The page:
Working to Fix the Genetic Cause of Disease
From Bench to Bedside
Doctors at Seattle Children’s have developed groundbreakingtools that promise to fix the genetic causes of disease. Nowthey seek funding to turn the tools into cures.
In the clinic office and in the lab, Dr. Dave Rawlings is driven to advance the field of gene repair because of its potential to bypass the side effects ofcurrent treatments for life-threatening illnesses like AIDS, cancer and autoimmune deficiencies.
Imagine a prowler casing a neighborhood, looking for away into a home. That’s essentially what HIV, the humanimmunodeficiency virus that causes AIDS, does: It movesthrough the bloodstream trying to gain entry to T-cells – the primary warrior cells of the immune system. The opendoor HIV seeks is a protein called CCR5, a special receptoron the T-cell’s surface. Once the virus gains entry, it hampersa T-cell’s ability to do its job, leaving people vulnerable toinfection and disease – and enabling HIV to spread.
Now imagine you can lock that door forever. The viruscan’t enter the T-cells and interfere with the immune systemand the body can fight off the infection.
That vision is getting closer to reality thanks toDrs. Dave Rawlings and Andy Scharenberg at SeattleChildren’s. Working with colleagues at the University ofWashington and Fred Hutchinson Cancer Research Center,they have figured out how to modify genes and knock theCCR5 receptor off T-cells. They can make it work in the lab – now they want to turn it into an effective therapy for peoplewho have AIDS.
It’s just one application for a promising biological “toolkit”they developed to modify genes – an important advance forthe emerging field of gene editing that promises to curechronic, debilitating diseases like AIDS.
Creating new ways to modify genes
Easing life for patients facing
life-threatening illnesses spurs
Dr. AndyScharenberg to
develop less intrusive treatments.
Genes are the basic building blocks of DNA. They tell a cellhow to behave and what to do. Advances in understandingthe human genome have sped up researchers’ ability toidentify the genes responsible for a growing number ofdiseases and birth defects.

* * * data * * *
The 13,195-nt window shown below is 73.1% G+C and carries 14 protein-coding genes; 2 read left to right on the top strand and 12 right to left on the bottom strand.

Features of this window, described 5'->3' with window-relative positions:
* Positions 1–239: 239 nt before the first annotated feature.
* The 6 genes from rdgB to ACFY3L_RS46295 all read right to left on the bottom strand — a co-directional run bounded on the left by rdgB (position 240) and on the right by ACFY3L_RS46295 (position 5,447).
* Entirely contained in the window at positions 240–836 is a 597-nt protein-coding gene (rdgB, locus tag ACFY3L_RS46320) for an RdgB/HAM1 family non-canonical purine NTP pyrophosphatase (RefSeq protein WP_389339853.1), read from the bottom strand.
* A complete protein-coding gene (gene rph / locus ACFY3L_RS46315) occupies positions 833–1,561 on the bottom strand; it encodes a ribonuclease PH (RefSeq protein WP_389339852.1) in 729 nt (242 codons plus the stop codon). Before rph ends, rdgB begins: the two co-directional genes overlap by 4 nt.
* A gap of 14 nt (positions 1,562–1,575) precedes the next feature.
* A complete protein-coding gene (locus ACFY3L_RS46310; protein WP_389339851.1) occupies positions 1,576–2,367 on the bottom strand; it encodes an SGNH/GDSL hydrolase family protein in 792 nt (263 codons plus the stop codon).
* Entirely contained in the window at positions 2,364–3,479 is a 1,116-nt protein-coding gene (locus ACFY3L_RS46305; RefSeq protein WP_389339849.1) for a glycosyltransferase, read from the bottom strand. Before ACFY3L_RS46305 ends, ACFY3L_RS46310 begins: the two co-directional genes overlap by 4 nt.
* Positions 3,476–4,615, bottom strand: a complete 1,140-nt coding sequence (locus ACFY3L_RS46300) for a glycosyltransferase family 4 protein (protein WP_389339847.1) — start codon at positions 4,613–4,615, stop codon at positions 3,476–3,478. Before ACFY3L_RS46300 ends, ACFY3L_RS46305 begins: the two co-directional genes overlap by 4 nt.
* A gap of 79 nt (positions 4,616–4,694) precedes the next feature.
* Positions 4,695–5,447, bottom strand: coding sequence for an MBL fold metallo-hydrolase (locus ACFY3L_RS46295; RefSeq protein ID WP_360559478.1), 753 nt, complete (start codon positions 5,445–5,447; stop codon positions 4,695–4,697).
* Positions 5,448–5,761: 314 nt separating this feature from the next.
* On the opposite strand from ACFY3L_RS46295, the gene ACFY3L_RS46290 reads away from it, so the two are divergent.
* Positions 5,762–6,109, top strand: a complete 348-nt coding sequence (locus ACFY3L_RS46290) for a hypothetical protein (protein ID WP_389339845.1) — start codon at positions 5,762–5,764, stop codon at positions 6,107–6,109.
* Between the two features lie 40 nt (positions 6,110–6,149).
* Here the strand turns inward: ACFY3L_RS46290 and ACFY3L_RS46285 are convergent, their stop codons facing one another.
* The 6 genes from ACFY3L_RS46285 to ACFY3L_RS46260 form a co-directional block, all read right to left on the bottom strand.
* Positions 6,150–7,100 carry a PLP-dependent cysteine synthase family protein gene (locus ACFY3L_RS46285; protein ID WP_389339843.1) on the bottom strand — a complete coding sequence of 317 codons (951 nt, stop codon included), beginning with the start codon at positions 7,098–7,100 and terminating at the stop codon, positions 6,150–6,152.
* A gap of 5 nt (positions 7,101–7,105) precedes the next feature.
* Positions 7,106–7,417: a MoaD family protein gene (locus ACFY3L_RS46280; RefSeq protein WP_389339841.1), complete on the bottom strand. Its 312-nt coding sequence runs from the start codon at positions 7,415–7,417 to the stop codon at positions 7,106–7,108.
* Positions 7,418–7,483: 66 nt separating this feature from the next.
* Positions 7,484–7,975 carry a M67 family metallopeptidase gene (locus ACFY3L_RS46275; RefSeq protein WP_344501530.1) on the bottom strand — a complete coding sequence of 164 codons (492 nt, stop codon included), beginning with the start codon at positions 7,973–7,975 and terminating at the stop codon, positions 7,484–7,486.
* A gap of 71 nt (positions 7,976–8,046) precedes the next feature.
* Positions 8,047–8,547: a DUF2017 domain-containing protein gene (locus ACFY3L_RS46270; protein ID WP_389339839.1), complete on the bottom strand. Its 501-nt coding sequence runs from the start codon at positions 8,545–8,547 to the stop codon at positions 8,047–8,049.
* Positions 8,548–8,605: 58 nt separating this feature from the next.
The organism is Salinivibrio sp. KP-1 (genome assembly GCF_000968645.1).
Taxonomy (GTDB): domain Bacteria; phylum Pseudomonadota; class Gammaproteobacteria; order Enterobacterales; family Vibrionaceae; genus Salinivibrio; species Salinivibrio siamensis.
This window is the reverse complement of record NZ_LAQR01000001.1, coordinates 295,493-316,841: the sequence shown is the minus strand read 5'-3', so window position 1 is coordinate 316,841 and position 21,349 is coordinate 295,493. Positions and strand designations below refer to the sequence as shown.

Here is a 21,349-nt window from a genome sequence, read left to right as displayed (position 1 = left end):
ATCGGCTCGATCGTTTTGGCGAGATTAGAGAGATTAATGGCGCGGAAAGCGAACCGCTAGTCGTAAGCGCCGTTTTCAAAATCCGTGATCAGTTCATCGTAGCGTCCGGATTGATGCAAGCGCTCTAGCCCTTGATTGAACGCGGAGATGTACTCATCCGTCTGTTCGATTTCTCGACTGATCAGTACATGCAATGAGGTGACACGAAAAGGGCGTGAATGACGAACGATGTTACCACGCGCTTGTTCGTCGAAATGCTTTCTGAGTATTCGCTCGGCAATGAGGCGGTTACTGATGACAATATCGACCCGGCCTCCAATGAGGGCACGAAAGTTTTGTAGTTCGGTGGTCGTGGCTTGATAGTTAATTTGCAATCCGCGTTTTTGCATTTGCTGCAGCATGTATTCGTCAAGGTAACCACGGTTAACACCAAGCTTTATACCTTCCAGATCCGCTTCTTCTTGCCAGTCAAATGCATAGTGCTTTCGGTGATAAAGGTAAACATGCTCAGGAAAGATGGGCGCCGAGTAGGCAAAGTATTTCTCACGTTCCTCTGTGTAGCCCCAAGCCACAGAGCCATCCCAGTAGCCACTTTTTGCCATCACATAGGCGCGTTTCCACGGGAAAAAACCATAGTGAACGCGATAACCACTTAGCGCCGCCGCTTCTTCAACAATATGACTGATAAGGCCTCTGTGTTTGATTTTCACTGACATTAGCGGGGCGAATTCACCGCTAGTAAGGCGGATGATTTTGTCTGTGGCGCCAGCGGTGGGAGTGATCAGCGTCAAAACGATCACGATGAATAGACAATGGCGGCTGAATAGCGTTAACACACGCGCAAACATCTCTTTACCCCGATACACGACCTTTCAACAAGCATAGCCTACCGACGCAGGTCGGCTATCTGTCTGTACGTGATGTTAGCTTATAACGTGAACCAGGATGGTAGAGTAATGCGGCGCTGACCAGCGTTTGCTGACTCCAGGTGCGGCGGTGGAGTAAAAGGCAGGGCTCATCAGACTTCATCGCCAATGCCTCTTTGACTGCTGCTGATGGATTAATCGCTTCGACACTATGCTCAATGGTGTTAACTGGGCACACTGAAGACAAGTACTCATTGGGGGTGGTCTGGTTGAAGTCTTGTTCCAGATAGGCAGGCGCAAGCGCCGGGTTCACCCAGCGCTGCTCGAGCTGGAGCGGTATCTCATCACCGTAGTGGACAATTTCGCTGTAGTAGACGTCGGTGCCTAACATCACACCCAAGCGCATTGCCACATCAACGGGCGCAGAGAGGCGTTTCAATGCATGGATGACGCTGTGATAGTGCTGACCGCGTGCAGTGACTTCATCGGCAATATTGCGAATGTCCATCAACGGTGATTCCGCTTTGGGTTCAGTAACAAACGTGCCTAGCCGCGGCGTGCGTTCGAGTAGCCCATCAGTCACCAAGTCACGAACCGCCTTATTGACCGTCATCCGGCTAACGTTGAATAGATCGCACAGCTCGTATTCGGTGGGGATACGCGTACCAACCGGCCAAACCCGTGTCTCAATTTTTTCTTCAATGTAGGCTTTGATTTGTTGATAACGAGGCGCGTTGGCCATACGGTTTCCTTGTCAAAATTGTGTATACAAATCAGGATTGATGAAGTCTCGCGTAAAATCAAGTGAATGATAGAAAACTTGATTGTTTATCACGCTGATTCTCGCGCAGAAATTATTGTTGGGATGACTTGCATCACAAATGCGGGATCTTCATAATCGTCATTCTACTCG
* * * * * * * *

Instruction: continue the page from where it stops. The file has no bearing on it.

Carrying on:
“Being able to identify the genetic cause is like findingthe bottleneck in the system,” says Rawlings, a pediatricimmunology specialist. “It got us thinking ‘how can we clearthe jam and eliminate the problem rather than just treat thesymptoms?’”
About a decade ago, he and Scharenberg beganassembling several teams of experts from differentdisciplines with a common vision: to create cutting-edgebiological tools that treat illnesses of the blood. Their workkicked into high gear in 2007 with a five-year, $24-millionboost from the National Institutes of Health (NIH) to fundthe Northwest Genome Engineering Consortium (NGEC) and develop the tools needed to modify genes. One ofNGEC’s great successes was creating homing endonucleasesthat can find exact locations along the DNA and preciselycut within specific genes.
Several other organizations around the world are alsoworking to develop new methods of gene repair, butRawlings thinks the tools created here are more efficientand safer.
“We started with nature’s scissor to build our homingendonucleases – it’s a naturally occurring enzyme thatevolved in fungus over millions of years with the solepurpose of cutting a DNA sequence and inserting its ownDNA,” he says. “Our process also includes a second enzymethat chews away just a bit of the DNA so it can’t repair itselfexactly as it was. This allows levels of gene editing that arepreviously unprecedented.”
AIDS and what else?
The tools developed by the NGEC have potential to improvethe immune system’s ability to fight many diseases, includingleukemia and brain cancer. For example, Dr. Mike Jensen and his team are genetically modifying T-cells so they canrecognize cancer cells as dangerous and eliminate them.But cancer cells are smart and they send a signal to the T-cells, telling them to stop working. Scharenberg andRawlings figured out how to prevent the cancer cells fromsending the “stop” message to the engineered T-cells, thusenabling them to do their work better.
What’s the holdup?
Like many researchers whose laboratory work has madepromising discoveries, Rawlings and Scharenberg are at aprecarious financial juncture in their journey: if they can’tsecure ample funding they will be unable to translate theirexciting scientific achievement into viable new therapies.
“We’re on the cusp of changing what’s possible... Now it’s time to take these tools and makesomething that helps people.”
With funding to move into human clinical trials, a cure forHIV could come to fruition within three to five years. Yet theorganizations that typically fund biomedical research offerlimited support for the work needed to move basic sciencefrom the laboratory to the bedside of real patients.
“We’re on the cusp of changing what’s possible. We’veshown in the lab that we can now edit whatever gene wewant to,” says Scharenberg. “Now it’s time to take thesetools and make something that helps people.”